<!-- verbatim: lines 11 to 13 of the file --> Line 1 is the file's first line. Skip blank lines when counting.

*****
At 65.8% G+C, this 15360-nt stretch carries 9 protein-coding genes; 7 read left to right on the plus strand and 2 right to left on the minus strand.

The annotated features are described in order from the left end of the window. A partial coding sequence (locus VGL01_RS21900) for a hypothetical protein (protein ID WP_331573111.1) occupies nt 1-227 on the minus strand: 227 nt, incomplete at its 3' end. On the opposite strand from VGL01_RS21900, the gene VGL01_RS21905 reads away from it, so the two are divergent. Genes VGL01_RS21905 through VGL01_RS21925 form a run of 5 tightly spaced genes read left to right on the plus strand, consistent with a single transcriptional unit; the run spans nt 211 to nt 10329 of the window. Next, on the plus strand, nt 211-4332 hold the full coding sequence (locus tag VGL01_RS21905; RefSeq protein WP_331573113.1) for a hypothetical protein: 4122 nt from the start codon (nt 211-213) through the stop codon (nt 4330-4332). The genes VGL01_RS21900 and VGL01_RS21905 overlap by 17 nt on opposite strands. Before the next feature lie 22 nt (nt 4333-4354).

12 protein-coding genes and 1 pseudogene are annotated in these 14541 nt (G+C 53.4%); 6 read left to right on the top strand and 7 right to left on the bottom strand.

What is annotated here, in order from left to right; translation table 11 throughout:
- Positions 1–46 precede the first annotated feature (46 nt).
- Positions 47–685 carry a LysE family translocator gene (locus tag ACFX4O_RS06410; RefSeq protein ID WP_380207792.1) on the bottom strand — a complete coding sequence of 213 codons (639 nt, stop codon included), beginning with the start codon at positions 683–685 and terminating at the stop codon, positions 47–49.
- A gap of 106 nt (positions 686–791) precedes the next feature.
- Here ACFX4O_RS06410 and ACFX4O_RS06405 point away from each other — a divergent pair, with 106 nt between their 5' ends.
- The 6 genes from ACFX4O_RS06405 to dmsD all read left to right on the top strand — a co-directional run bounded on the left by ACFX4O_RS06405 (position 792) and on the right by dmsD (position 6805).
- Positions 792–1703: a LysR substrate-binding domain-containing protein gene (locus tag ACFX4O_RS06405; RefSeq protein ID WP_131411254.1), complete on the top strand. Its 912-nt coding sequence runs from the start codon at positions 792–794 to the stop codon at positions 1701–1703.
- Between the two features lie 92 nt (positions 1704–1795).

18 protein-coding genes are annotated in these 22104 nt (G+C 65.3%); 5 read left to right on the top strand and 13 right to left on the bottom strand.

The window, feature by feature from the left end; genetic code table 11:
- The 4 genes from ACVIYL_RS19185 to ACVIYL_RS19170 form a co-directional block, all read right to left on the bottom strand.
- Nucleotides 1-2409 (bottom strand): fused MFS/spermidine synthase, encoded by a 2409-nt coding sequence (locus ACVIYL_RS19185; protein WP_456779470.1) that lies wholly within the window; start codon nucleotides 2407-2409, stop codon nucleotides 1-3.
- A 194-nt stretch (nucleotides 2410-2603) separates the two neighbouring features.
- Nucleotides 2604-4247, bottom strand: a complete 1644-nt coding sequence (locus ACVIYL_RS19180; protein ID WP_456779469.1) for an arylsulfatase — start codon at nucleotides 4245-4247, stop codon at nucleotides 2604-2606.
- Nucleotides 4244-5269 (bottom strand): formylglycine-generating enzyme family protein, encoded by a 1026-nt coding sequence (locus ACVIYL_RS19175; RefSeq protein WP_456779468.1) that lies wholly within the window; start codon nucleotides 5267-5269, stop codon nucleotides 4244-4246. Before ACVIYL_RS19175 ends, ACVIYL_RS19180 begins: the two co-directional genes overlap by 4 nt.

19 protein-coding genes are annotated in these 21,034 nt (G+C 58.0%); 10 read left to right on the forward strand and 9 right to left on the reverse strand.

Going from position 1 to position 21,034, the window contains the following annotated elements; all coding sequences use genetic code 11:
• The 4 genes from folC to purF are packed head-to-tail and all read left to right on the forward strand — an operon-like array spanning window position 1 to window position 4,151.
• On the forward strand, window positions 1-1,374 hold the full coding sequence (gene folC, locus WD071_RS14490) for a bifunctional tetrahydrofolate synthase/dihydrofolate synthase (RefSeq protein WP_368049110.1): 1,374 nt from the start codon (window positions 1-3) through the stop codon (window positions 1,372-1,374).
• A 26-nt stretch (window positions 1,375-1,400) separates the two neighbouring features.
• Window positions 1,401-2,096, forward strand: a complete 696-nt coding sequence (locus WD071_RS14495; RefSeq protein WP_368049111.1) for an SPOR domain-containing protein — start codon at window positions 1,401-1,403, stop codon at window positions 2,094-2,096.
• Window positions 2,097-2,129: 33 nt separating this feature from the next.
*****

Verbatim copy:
- Between the two features lie 92 nt (positions 1704–1795).

18 protein-coding genes are annotated in these 22104 nt (G+C 65.3%); 5 read left to right on the top strand and 13 right to left on the bottom strand.

The window, feature by feature from the left end; genetic code table 11: